07/31/09 — Hoping they have found a treasure, not just trash

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Hoping they have found a treasure, not just trash

By Laura Collins
Published in News on July 31, 2009 1:46 PM

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Matthew Graham with Treasure Hunters Roadshow, left, looks over an item brought in by Mildred Crawford and Barbara Barden, both of Goldsboro.

There are a few places where it's normal to find teeth -- like in a mouth or as part of a mother's "Baby's First Tooth" keepsake.

But a stranger's tooth is exactly what J.B. Baird had in his hand Tuesday morning and expected to have several more by the end of the week.

Baird is the event manager of the Treasure Hunters Roadshow, which is in town until 6 p.m. today and continues from 9 a.m. to 4 p.m. Saturday at the Comfort Suites, 2613 N. Park Drive.

People are invited to bring in anything they think might be worth money including jewelry, coins, antiques, guitars and even gold teeth.

"Three big things that we're looking for here that you can just guarantee you are going to cash in at the roadshow is gold, silver and coins from 1964 and earlier," Baird said.

He added that if it's "old or gold" to bring it in, although there are some items they aren't likely to buy.

"We don't buy a lot of diamonds that are under three carats. What's not selling is glassware, china, cut glass, plates, porcelain, ceramics," he said. "Ever since eBay came out, it's just absolutely killed the value of it."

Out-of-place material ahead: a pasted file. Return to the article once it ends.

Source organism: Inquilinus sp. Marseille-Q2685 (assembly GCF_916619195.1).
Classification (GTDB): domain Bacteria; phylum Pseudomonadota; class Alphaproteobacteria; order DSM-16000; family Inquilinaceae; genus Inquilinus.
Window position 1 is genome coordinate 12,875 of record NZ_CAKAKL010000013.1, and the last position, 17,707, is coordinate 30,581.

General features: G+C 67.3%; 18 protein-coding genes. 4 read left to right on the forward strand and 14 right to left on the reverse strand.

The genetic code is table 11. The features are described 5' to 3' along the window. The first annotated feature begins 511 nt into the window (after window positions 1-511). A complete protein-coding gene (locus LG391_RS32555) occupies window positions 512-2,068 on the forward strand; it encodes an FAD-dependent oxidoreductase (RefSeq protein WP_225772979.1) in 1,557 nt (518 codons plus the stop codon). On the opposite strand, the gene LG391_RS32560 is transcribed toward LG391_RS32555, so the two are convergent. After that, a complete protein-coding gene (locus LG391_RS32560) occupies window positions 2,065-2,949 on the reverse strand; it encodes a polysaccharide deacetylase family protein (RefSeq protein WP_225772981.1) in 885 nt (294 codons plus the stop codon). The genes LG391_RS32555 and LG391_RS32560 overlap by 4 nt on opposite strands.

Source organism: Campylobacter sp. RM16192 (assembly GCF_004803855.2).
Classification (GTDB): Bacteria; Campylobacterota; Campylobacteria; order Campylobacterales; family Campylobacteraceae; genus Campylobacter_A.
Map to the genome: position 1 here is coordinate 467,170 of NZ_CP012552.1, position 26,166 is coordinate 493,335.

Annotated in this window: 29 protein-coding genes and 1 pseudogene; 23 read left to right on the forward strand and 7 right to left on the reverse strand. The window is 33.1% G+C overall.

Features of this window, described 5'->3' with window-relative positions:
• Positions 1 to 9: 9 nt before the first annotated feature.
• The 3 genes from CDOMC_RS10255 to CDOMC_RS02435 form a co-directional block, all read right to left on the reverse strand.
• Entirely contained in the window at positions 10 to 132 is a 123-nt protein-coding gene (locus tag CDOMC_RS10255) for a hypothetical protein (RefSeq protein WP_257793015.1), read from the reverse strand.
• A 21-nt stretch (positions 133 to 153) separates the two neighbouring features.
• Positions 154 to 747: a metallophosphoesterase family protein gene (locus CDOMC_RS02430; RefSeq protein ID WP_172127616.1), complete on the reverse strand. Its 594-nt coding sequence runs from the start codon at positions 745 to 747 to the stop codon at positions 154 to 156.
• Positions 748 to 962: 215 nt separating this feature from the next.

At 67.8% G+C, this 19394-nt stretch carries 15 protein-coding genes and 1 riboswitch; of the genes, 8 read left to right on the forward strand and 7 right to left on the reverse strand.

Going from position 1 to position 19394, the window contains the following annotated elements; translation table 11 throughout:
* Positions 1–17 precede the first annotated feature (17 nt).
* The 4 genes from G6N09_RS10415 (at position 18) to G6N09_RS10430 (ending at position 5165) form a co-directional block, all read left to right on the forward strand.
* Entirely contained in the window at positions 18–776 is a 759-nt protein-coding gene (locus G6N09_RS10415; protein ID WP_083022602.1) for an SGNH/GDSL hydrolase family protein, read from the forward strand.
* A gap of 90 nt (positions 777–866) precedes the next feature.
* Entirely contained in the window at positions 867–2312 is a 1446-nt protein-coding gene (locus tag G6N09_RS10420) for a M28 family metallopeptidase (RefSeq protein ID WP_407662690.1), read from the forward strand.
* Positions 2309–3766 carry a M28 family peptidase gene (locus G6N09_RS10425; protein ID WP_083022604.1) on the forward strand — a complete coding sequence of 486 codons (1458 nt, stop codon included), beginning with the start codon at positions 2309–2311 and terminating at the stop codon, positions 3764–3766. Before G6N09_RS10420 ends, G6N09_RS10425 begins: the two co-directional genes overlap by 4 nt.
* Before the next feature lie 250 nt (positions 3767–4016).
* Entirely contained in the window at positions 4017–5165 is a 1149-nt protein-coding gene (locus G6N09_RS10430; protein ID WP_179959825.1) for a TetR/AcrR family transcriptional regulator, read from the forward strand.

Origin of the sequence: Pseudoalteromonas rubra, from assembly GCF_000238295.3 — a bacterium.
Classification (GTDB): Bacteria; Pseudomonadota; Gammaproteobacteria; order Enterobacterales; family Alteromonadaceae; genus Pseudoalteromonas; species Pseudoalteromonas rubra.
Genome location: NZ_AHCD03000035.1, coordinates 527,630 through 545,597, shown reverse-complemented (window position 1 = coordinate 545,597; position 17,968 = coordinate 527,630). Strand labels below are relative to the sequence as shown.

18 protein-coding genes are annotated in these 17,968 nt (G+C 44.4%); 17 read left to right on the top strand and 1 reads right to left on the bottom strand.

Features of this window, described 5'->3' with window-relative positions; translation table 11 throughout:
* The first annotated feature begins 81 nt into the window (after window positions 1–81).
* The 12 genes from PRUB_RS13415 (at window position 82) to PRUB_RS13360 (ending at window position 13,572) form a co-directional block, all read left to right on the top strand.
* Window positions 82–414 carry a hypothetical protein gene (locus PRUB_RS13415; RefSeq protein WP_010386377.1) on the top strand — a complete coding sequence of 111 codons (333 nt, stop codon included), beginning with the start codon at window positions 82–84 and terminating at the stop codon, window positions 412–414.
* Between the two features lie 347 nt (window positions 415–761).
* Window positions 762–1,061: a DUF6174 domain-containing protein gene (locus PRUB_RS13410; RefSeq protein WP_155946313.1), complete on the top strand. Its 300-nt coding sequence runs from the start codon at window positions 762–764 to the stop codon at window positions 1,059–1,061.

Recently the roadshow was in Cary, where organizers spent about $75,000 for people's items, and in Kinston they spent about $127,000.

Baird said while traveling across the county hosting the events, people have been increasingly responsive to the roadshow.

"The economy is down, and people need money," he said. "People have family heirlooms that just sit around the house. Some of the stuff might be in attics or basements. A lot of people have had this stuff for years and years and what do you do with it?"

Sam and Dorothy Campbell of Goldsboro decided to try their luck on Tuesday. They brought in Tonka trucks that were more than 30 years old, some coins and some scrap jewelry. The trucks included a bulldozer Caterpillar, a front end loader and a dump truck.

"This is the first one we've been to. We wanted to see what the value was and perhaps sell them if they want to buy them," Dorothy Campbell said.

In the end, however, the Campbells did not part with their Tonka trucks, but said they might come back later in the week with more items.

People planning on attending the roadshow should not clean antiques or collectibles so the finish isn't damaged, and they should expect to wait up to 45 minutes. Free gold, silver and jewelry testing is available and broken gold jewelry may still be purchased.